But, Paul warns, in order to live now in the present as in the age to come, we cannot be conformed to the present age. The present age has often become a stumbling block for many of us in mainline churches (a term we use in Canada to refer to the dominant denominations that built close to the mainline of the train tracks). Things as they are now are not how they could or should be.
Part of our travels this summer took us to friends we met in seminary. We can usually count on sharing in some stimulating and nurturing conversation with one another as our kids play together. One of our friends expressed her frustrations in trying to minister with a congregation conformed to the present age, for whom Sunday worship is often just the opening show to the main event of brunch. She told us how she had to refuse to engage in some of the conversations people had expressed an interest in because the conformity of her congregation’s members meant they would be unable to engage in the discussion as Christians, or come to a decision as a Christian church. And yet, she clearly acknowledges that this is where God is calling her to be. She has witnessed the conversion of a couple who now attend Bible studies and prayer gatherings, the miracle of stones turned into disciples happening before her eyes. And humbly she admits that this was all God’s doing. Hope remains.
Becoming transformed that we might conform to Christ’s reign is supported, Paul points out, by the renewal of our minds, that together we might perceive what is the will of God. Christians are to be a thinking people, not a “go with the flow” people. We cannot think in the way that the world thinks, yet neither are we to always buck the system. We must wade into deeper water than the shallow confines of North American liberals and conservatives, progressives and right-wingers. Discernment in and with Christ is necessary.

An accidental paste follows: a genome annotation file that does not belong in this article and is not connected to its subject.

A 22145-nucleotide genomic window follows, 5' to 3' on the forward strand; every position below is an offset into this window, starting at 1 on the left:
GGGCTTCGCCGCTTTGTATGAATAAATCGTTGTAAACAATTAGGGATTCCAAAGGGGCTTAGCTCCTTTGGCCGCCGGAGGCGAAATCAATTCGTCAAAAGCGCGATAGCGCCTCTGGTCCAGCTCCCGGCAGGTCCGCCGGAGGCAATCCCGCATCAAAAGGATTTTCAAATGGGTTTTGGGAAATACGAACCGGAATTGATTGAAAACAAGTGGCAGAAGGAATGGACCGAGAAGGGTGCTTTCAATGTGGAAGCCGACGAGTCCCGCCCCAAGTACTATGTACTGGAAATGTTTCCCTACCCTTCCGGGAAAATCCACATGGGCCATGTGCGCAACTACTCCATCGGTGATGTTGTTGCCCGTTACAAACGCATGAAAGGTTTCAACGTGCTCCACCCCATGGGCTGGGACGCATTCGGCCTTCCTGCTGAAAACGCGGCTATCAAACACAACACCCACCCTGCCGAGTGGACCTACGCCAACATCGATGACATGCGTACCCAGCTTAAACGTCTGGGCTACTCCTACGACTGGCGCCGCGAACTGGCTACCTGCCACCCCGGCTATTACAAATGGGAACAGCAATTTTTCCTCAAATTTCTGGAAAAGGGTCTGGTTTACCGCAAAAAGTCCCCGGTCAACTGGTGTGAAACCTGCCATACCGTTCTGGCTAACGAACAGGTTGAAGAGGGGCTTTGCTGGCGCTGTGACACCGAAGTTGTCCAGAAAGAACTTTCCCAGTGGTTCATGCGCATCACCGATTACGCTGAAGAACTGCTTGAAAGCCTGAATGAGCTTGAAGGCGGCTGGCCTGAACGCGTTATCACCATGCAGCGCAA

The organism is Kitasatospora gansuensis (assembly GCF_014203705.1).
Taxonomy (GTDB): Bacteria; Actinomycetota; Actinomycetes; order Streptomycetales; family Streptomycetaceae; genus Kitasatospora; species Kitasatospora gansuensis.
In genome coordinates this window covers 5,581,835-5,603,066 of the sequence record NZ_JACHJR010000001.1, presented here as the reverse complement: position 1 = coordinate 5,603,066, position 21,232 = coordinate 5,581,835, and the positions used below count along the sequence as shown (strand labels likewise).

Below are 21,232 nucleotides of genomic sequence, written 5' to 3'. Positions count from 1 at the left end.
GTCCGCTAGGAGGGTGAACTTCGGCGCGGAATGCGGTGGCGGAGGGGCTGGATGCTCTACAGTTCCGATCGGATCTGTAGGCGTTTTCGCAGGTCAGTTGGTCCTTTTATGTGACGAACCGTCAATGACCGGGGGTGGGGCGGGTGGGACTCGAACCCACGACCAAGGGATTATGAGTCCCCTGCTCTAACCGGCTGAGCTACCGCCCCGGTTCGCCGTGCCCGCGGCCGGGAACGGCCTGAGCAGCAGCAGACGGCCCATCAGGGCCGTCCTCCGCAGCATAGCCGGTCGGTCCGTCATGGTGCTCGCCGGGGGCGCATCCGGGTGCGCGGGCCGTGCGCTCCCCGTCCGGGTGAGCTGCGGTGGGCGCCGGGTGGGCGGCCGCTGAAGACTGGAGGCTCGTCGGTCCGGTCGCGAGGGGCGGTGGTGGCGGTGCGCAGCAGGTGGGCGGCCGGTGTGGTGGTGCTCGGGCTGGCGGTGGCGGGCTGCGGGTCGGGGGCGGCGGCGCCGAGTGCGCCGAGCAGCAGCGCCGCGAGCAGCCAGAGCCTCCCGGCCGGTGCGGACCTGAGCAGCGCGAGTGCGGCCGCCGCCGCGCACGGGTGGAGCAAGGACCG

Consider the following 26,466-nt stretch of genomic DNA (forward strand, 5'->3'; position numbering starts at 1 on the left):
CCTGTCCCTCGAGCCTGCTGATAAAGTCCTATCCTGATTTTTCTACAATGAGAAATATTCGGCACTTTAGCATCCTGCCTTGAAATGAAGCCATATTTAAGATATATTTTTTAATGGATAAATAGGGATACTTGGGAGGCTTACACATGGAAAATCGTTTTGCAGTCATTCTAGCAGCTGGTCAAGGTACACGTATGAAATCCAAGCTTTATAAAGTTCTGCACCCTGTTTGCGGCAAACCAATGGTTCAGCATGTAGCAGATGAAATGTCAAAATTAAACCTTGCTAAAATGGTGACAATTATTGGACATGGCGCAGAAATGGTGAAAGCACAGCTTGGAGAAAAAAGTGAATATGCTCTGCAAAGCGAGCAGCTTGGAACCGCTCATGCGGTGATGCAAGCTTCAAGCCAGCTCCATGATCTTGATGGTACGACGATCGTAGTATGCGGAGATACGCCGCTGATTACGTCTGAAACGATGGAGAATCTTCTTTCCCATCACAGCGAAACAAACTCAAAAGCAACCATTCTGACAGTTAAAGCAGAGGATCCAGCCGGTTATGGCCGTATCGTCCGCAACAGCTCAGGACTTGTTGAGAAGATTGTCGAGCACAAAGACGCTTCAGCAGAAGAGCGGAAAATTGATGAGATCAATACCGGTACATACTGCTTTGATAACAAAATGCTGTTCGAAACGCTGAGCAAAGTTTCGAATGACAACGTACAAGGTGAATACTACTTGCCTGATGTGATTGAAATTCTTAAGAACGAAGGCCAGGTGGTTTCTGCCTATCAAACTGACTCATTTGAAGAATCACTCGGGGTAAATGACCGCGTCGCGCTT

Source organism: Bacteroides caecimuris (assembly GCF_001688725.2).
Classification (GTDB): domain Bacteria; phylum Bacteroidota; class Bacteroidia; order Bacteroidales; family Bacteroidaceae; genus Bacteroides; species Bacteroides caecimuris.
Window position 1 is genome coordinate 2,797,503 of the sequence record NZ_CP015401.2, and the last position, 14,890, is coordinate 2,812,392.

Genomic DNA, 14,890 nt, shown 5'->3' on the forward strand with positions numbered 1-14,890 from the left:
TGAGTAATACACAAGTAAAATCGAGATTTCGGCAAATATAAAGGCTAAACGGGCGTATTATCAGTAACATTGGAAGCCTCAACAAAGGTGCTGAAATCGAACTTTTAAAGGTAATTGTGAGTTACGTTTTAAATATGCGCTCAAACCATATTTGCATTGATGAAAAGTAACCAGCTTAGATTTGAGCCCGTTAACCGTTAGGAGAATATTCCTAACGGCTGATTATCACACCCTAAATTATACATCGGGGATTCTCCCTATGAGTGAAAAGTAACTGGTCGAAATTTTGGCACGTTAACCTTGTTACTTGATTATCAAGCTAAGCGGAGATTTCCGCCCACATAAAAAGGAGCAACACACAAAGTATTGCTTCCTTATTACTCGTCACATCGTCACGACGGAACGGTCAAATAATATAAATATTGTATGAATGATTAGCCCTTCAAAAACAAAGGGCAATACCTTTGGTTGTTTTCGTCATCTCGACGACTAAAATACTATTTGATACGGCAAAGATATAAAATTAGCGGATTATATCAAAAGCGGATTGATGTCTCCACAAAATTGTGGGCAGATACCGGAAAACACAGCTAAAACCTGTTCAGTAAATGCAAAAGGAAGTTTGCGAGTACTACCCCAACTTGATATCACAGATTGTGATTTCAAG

And then Paul, just in time, issues another warning. Clarifying that he speaks by the grace given to him, as one who once thought too highly of himself before being confronted by the Risen Christ, Paul tells us to think with sober judgement, in humility and with an awareness of our need for both God and one another.
The image of the church as one body in Christ with many members is, for me, a splendid one:
For as in one body we have many members, and not all the members have the same function, so we, who are many, are one body in Christ, and individually we are members one of another.
Here our individual God-given gifts are woven together. The one body overcomes the tyranny of the individualistic North American culture we live in, while the importance of the individual and the individual’s contributions to the one body are maintained.
It is in our worship together where these sensibilities are offered and transformed. As we read the Bible together, share our own pain and joy and the world’s pain and joy with one another, pray together, sing together, discern together, and eat together, we allow ourselves to be formed into a people that God can use for the sake of the world God so loves. May it be so.